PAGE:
• VP role: The VP role will have the Limited Admin permission set and the All model set. This role will be assigned to the VPs group.

7. Edit content access

The next step is to organize our folder access permissions so that each group has access to their own (and only their own) content. Here is the layout of folders in our example instance, which can be viewed by navigating to the Content Access page in the Admin panel:

The Shared folder contains Finance, Product, and Sales folders, which contain folders for their departments' use.

Access to folders follows the rules of hierarchical inheritance. For more information on how this works, check out our documentation on access levels and on access control and permission management.

Following the rules for folder access, we want to give View access to all users in the Shared folder. We'll give each group View access to the parent folders in the tree above the folders that the group will have access to. This way, as we traverse down the tree, if we don't want a group to see a folder, we won't include that group when giving access.

We can give the Manage Access, Edit access level to groups in a folder where we want to control who sees that folder. In our example, we only want the CEO and VPs to have those permissions; everyone else will only have View access to the folders they need.

8. Add data access restrictions with user attributes

This section shows methods for preventing specific users from accessing particular rows or columns of data from a model they have access to. Remember, our CEO wants salespeople to be able to view the data for their own individual activities, but not others' activities. Sales managers, however, should be able to view every salesperson's numbers. To do this, we'll leverage user attributes and the sql_always_where parameter.

Create user attributes

First, we will create a new user attribute called access_level that is hidden from users. This will allow us to define access tiers for the different groups we have. We will set the following values when creating our user attribute:

  • Name: access_level
  • Label: Access Level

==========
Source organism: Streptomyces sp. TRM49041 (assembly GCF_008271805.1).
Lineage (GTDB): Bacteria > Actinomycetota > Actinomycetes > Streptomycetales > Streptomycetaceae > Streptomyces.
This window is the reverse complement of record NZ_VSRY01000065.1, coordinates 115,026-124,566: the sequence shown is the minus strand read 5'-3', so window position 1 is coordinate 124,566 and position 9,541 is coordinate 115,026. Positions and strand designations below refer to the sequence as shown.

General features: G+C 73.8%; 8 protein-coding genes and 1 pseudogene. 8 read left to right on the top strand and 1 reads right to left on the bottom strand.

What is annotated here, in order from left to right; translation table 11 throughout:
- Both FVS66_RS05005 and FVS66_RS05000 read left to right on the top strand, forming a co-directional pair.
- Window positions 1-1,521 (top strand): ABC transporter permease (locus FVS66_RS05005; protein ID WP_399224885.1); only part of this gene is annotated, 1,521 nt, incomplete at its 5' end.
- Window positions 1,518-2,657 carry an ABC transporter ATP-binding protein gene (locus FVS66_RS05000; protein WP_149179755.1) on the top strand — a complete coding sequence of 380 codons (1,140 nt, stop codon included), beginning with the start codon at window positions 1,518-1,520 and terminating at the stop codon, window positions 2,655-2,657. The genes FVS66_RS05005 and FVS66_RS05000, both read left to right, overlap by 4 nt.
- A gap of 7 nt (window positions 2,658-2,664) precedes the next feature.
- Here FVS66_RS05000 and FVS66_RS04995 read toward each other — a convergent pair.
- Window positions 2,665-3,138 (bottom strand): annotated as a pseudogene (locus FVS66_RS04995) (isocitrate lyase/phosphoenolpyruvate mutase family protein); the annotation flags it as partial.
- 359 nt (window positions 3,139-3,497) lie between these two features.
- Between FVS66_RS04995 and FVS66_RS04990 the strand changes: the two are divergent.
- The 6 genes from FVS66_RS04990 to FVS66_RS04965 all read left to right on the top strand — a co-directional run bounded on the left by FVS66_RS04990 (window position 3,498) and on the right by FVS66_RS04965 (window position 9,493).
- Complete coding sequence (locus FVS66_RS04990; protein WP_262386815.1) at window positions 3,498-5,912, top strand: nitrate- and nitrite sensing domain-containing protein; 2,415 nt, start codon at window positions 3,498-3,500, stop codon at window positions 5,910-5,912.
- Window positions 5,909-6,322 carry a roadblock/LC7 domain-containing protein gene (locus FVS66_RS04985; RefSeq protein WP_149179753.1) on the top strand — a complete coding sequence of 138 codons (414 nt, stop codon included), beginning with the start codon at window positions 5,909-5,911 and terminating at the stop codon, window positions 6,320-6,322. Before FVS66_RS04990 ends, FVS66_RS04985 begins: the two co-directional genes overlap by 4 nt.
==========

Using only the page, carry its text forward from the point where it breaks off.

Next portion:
• Data Type: String
  • User Access: Edit
  • Hide Values: No

In our example, we'll leave the Set a default value box unchecked.

While creating the field, we'll configure three levels of access: Basic, Premium, and Full. We'll assign those levels to the standard, manager, and VP groups, respectively. This is done under the Group Values tab in the same section. See the Assigning values to user groups section of the User attributes documentation for more details.

Because the order of these rules matters, we want to place the highest access values at the top of the list, to override the lower access values toward the bottom. This behavior is further explained on our User attributes documentation page.

Filtering row data with user attributes

We will imagine that there is already an Explore being built with all the sales information in it. We will check the access level of the user querying the Explore; if the access level is Basic (which we've given to all our standard salespeople) then we'll always filter the Explore on the user's name, so only each salesperson's own rows are accessible to them. If the access level is Premium or Full, then the query will not get filtered. By default, we have a user attribute called Name which is the name of the Looker user. The LookML for the Explore will look like this:

explore: sales_info {
  sql_always_where: {% if {{_user_attributes['access_level']}} == "Basic" %}
    ${} = "{{_user_attributes['name']}}"
    % endif %

Filtering column data with user attributes

Lastly, there are some PII (personally identifiable information) columns in the finance model that we want to hide from some of our users as well. To do this, we can use the user attributes we've created, along with the instructions for applying database-level permissions in Looker on the User attributes documentation page, to give only users with the Full access level the ability to see the PII fields.

And we are done! We have finished setting up our content and data access controls and all of our users are free to explore Looker. By doing this we can be assured that they'll only see the content that we've allowed them to see.